Source: Veronika Kyrylenko

The “Trust the Science” official narrative has just taken another blow. The U.S. Centers for Disease Control and Prevention (CDC) has kept reams of its COVID-related data under wraps for more than a year because it did not trust the public to interpret the information correctly (among other reasons), The New York Times reported Sunday.

Per the report,

Two full years into the pandemic, the agency leading the country’s response to the public health emergency has published only a tiny fraction of the data it has collected, several people familiar with the data said.

Among the data being withheld from Americans is a breakdown of COVID hospitalizations by age, race, and vaccination status. The agency also did not report on such findings as the efficacy of booster shots in 18- to 49-year-olds, “the group least likely to benefit from extra shots, because the first two doses already left them well-protected,” even though it collected the information, said the article.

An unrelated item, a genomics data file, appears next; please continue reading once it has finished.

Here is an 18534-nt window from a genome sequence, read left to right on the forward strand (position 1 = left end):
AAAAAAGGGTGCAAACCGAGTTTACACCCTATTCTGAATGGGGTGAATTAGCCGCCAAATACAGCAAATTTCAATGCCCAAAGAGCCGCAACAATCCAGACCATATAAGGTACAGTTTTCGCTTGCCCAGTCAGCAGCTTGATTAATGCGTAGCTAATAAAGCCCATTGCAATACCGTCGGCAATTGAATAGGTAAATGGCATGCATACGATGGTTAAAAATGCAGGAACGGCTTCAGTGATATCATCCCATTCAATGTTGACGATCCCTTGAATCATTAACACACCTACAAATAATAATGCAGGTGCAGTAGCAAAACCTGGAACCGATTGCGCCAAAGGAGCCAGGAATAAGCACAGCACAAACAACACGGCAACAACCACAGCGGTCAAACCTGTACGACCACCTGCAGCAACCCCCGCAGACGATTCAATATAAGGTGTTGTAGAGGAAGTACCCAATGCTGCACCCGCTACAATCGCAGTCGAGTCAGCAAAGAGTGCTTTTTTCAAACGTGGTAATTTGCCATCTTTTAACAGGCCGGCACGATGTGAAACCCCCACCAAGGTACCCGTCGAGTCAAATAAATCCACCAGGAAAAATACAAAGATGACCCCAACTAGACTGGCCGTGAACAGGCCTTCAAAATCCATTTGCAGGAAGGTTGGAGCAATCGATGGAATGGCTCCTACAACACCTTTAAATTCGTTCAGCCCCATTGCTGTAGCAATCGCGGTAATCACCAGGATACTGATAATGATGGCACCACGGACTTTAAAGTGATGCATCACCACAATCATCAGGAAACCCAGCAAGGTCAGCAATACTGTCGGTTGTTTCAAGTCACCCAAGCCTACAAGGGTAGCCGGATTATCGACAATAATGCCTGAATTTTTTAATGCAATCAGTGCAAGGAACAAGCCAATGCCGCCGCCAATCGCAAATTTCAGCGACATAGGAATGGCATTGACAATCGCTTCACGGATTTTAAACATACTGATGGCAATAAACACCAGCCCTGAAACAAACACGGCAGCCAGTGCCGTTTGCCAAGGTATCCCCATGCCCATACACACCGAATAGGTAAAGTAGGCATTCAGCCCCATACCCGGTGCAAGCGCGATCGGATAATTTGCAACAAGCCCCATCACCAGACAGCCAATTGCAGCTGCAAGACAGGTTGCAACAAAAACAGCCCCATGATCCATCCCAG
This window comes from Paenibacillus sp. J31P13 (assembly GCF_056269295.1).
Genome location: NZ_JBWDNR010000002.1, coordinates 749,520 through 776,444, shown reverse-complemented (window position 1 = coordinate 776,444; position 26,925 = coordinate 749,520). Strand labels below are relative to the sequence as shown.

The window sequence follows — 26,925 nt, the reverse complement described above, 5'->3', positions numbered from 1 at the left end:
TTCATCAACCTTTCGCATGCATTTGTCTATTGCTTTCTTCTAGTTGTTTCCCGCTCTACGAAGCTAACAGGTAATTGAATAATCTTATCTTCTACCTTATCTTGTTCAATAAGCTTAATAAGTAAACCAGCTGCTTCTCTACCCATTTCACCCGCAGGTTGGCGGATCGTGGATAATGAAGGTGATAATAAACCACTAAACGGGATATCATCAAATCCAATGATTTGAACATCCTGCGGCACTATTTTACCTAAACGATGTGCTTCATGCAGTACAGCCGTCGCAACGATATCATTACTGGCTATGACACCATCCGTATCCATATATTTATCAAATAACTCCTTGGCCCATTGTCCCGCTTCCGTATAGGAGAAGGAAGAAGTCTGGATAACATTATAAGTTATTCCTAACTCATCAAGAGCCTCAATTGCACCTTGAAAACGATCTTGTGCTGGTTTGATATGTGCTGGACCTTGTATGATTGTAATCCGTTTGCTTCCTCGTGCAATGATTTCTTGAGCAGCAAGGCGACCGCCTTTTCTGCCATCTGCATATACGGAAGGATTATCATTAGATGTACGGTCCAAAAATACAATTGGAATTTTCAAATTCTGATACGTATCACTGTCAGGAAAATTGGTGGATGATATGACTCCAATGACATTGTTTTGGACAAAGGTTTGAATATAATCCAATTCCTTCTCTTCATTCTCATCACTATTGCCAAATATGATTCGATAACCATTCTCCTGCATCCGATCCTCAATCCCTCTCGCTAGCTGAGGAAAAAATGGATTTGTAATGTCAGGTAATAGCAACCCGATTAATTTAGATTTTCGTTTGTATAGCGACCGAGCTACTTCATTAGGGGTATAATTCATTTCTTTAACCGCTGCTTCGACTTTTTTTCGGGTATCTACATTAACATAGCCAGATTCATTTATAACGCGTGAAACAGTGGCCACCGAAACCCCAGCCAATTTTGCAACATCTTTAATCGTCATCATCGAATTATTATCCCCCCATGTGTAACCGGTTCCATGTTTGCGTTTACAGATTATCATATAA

CDC spokeswoman Kristen Nordlund told the newspaper that the agency’s data priority has been to collect “accurate and actionable” information. Some of the data has been made public, she explained, because “it’s not yet ready for prime time,” presumably meaning that some portion of the information has not been properly verified.